Upon moving into the run-down Spiderwick Estate with their mother, twin brothers Jared and Simon Grace, along with their sister Mallory, find themselves pulled into an alternate world full of faeries and other creatures.
Sinbad and his crew intercept a homunculus carrying a golden tablet. Koura, the creator of the homunculus and practitioner of evil magic, wants the tablet back and pursues Sinbad. Meanwhile... See full summary »
John Phillip Law,
Prince Ahmad is the rightful King of Bagdad but he has been blinded and cast out as a beggar. Now a captive of the wicked Grand Vizier Jaffar he is cast into a dungeon where he meets Abu, the best thief in all Bagdad. Together they escape and set about a series of adventures that involve a Djinni in a bottle, a mechanical flying horse, an all-seeing magic jewel, a flying carpet and a beautiful princess. Written by
Steve Crook <firstname.lastname@example.org>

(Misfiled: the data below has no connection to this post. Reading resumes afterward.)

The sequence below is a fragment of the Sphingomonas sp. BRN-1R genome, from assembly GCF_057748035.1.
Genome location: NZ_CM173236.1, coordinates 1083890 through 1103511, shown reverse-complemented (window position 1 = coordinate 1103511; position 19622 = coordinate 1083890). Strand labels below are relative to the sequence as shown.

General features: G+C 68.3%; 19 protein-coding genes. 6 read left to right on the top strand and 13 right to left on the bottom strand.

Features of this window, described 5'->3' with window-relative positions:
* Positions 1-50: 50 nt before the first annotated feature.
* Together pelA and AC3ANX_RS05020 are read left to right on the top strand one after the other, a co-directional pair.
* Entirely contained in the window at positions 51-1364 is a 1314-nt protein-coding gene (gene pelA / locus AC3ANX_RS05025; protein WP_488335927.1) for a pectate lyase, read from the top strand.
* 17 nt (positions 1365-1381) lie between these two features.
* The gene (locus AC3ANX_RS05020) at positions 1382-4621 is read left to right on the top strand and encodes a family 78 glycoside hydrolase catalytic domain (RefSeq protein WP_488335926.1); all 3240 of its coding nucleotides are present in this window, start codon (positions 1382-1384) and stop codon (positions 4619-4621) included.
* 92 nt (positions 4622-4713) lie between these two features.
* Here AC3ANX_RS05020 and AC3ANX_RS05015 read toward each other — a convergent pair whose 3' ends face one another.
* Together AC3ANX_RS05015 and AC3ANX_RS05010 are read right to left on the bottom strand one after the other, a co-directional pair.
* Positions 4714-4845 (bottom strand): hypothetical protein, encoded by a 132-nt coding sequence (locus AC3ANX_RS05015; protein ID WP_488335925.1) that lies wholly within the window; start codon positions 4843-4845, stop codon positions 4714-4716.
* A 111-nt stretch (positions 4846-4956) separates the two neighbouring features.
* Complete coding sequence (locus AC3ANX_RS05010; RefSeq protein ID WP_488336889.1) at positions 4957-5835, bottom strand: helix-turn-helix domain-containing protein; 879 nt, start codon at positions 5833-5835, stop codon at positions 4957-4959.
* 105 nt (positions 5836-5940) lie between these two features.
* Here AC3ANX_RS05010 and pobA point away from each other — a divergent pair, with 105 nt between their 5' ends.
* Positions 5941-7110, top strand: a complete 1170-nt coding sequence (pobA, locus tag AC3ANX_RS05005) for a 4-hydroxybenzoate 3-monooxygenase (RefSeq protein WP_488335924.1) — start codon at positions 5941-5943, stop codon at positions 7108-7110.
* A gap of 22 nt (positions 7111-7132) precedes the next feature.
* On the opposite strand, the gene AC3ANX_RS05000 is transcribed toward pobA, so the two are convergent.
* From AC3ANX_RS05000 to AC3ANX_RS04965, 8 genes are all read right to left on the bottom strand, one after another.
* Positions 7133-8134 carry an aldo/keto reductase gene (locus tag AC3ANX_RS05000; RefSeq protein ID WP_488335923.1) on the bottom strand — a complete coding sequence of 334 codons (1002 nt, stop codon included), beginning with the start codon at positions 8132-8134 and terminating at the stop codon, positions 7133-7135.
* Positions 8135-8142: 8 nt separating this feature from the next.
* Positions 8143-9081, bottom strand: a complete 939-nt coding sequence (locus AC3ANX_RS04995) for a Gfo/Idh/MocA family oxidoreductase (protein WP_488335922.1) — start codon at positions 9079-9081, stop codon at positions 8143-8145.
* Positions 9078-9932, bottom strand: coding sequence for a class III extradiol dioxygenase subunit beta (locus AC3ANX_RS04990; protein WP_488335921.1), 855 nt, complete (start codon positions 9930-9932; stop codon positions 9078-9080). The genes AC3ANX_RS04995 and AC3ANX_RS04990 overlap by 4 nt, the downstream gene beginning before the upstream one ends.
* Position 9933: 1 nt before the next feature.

Like the Arabian Nights this film plays with storytelling conventions in order to make us feel that there's plot, plot and more plot: it opens with what appears to be the frame device of a blind man telling the story of his life, then plunges into a flashback which takes us right up to the blind man's present, where we discover that about half of the story is yet to come. (It must be admitted that the second half doesn't quite live up to the promise of the first.) Like the Arabian Nights it tries to cram as many Middle-Eastern folk motiffs as possible into the one work. A freed genie, a beautiful princess, a flying carpet, fantastic mechanical toys, sea voyages, a crowded marketplace, a wicked vizier, jewels ... I don't know why it all works, but it does. Everything is just so beautiful. The sets are beautiful. June Duprez is beautiful. Rozsa's score is especially beautiful. As usual, it sounds Hungarian; but somehow he manages to convince us that he's being Hungarian in a Persian way.
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